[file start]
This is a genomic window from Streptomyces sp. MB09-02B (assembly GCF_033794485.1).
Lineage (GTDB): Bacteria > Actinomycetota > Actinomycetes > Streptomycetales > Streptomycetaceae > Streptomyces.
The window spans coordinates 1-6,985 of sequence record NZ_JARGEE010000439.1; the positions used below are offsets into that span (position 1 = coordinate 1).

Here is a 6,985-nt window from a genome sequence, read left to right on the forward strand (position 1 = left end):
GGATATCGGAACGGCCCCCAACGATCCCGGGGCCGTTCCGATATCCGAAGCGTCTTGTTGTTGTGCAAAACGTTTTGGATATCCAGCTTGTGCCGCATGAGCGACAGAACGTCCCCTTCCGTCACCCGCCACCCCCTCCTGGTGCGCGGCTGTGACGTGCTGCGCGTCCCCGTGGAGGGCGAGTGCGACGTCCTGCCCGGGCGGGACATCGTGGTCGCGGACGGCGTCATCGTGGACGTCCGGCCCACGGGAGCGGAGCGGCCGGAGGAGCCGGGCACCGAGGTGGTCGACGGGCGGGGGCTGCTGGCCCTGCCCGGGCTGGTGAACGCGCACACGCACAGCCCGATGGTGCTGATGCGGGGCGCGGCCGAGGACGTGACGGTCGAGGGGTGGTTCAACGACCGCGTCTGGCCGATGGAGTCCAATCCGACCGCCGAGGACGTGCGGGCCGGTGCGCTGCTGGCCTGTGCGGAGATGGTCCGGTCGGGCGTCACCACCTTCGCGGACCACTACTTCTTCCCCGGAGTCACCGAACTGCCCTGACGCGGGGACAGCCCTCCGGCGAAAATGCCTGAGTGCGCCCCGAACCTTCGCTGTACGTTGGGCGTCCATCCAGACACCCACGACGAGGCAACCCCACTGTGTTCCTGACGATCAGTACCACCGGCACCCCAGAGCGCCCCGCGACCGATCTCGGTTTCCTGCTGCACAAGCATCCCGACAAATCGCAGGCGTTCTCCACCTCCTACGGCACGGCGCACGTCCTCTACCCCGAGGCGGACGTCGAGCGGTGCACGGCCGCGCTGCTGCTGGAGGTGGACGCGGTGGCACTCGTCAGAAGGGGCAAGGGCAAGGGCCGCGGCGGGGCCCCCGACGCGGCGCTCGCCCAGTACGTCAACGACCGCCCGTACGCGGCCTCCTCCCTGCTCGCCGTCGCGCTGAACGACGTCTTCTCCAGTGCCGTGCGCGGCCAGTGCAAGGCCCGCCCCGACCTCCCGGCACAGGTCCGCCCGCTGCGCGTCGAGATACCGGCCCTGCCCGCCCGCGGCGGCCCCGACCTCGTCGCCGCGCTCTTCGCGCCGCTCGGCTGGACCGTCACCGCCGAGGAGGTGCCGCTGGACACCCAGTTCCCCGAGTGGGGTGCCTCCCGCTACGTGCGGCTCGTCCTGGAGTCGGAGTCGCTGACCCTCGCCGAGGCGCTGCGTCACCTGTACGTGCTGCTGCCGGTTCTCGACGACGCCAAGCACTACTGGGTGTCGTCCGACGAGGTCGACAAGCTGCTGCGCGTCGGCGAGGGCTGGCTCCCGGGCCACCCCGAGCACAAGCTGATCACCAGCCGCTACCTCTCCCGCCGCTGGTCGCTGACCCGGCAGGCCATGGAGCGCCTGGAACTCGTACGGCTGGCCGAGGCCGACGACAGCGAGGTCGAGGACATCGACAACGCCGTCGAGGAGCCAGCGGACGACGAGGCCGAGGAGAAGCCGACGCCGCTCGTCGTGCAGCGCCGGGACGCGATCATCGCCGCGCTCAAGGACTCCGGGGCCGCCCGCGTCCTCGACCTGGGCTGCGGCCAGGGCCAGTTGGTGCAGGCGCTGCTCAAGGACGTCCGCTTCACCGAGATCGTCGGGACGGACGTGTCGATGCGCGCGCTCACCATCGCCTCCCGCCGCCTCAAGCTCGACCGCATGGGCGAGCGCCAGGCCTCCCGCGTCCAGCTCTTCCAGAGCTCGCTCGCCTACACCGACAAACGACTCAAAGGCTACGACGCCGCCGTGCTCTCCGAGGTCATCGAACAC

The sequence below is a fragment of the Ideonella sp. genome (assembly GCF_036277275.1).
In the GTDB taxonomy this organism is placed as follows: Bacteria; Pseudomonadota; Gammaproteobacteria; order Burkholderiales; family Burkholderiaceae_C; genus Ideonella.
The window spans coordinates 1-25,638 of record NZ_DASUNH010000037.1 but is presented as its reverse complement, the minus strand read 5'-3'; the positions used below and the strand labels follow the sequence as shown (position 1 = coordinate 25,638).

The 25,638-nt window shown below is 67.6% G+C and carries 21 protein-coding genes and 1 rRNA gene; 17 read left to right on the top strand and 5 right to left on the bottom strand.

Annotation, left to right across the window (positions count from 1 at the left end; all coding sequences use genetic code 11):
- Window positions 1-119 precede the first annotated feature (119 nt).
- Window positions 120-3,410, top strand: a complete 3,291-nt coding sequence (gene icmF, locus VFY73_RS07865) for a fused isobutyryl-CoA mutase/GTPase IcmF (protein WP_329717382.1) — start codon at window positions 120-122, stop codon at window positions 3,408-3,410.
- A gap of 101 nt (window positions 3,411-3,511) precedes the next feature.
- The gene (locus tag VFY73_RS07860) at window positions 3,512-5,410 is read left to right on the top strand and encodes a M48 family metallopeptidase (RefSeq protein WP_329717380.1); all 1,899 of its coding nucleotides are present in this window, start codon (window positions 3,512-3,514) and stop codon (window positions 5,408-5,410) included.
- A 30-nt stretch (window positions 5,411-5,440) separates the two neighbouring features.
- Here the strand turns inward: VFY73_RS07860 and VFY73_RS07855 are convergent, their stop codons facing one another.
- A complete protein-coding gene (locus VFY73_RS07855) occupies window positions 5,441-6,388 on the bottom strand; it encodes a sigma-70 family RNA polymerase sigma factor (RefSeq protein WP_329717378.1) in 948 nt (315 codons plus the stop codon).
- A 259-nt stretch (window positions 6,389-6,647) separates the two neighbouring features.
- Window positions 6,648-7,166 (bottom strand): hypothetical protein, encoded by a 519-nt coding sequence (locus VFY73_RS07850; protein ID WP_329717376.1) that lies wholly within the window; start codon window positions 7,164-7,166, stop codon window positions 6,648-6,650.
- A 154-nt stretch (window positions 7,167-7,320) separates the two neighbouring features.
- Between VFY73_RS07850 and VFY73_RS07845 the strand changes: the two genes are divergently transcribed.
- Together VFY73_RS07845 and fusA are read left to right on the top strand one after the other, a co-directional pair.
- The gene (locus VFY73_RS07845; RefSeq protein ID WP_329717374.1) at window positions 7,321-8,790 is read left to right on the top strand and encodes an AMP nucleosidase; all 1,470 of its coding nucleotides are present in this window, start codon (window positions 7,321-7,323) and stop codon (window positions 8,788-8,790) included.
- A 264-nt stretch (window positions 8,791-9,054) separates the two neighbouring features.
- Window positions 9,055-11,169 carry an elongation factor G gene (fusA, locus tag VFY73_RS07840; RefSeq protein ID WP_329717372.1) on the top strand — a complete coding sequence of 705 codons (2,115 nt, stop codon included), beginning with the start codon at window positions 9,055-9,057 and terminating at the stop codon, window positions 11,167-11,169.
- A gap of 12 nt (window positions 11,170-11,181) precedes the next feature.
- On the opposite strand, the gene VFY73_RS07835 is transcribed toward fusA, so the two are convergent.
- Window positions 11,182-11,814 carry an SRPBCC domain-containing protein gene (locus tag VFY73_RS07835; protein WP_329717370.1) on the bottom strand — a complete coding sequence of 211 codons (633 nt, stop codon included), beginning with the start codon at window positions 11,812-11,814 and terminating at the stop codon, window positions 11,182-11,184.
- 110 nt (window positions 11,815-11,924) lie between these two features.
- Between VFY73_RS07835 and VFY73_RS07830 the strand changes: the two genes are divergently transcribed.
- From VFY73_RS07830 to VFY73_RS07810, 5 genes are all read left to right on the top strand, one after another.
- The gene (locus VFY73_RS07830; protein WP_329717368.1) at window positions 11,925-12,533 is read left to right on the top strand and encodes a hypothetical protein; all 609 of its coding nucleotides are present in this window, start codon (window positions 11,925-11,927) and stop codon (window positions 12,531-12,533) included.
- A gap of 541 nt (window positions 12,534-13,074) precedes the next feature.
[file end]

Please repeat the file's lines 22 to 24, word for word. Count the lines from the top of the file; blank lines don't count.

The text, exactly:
- Together VFY73_RS07845 and fusA are read left to right on the top strand one after the other, a co-directional pair.
- The gene (locus VFY73_RS07845; RefSeq protein ID WP_329717374.1) at window positions 7,321-8,790 is read left to right on the top strand and encodes an AMP nucleosidase; all 1,470 of its coding nucleotides are present in this window, start codon (window positions 7,321-7,323) and stop codon (window positions 8,788-8,790) included.
- A 264-nt stretch (window positions 8,791-9,054) separates the two neighbouring features.